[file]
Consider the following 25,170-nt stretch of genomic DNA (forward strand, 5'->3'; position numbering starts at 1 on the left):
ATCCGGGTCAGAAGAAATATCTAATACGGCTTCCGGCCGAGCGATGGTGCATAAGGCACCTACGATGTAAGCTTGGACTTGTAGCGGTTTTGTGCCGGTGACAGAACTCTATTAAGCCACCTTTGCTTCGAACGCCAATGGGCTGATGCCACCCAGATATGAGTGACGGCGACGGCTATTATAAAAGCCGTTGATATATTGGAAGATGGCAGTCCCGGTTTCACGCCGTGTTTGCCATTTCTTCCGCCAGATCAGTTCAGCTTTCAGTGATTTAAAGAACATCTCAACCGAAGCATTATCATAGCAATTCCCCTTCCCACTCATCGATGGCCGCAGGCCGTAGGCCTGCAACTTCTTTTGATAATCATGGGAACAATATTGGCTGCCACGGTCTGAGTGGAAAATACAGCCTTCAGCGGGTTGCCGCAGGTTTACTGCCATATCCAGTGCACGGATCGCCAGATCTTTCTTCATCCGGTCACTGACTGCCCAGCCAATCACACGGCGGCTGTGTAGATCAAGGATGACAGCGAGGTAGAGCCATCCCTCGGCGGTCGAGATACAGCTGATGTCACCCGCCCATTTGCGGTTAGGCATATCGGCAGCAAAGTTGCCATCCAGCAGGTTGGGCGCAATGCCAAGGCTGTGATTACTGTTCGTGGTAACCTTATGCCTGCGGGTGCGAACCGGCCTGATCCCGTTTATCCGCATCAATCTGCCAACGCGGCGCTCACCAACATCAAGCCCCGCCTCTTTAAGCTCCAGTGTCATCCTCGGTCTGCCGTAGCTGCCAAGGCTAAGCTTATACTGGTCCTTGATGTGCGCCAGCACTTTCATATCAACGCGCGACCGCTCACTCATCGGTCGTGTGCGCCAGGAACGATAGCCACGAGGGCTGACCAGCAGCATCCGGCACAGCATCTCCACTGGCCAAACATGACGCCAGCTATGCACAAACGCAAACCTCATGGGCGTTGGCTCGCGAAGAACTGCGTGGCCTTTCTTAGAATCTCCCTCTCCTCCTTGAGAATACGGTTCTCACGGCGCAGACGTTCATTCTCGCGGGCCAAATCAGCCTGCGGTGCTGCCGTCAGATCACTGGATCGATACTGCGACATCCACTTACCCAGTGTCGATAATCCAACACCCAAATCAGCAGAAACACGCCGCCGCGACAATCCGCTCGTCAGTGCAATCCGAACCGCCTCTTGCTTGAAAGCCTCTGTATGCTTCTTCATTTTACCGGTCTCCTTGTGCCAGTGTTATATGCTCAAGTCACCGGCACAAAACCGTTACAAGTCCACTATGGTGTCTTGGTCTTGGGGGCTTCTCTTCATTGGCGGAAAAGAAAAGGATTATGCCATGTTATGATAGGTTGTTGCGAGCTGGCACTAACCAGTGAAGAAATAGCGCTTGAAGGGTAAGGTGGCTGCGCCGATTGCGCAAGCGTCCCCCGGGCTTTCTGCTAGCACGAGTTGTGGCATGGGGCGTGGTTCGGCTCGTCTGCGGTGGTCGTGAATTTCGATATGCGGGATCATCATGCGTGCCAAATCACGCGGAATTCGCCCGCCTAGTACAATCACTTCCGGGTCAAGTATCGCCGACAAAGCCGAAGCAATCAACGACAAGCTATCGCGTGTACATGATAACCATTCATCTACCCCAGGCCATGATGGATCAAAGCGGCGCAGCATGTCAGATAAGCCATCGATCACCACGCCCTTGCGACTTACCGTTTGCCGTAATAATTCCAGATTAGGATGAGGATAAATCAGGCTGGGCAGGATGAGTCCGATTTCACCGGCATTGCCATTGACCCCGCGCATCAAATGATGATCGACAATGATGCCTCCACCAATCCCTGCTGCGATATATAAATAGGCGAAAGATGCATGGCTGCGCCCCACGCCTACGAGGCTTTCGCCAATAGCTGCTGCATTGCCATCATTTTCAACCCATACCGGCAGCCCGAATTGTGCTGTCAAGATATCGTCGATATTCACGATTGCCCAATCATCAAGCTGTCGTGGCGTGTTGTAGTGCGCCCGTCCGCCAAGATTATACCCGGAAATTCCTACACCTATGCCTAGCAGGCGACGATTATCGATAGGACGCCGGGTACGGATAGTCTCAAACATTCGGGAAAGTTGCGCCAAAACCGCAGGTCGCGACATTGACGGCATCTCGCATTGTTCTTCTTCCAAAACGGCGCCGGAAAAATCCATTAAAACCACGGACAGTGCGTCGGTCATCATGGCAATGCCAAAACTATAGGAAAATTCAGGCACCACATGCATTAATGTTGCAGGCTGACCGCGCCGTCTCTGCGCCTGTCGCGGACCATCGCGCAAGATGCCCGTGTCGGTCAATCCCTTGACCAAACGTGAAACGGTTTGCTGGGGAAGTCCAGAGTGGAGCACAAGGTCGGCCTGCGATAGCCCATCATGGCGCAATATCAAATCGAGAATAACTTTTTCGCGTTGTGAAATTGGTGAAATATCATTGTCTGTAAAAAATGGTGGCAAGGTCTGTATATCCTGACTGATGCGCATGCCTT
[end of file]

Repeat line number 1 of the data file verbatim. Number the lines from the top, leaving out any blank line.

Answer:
Consider the following 25,170-nt stretch of genomic DNA (forward strand, 5'->3'; position numbering starts at 1 on the left):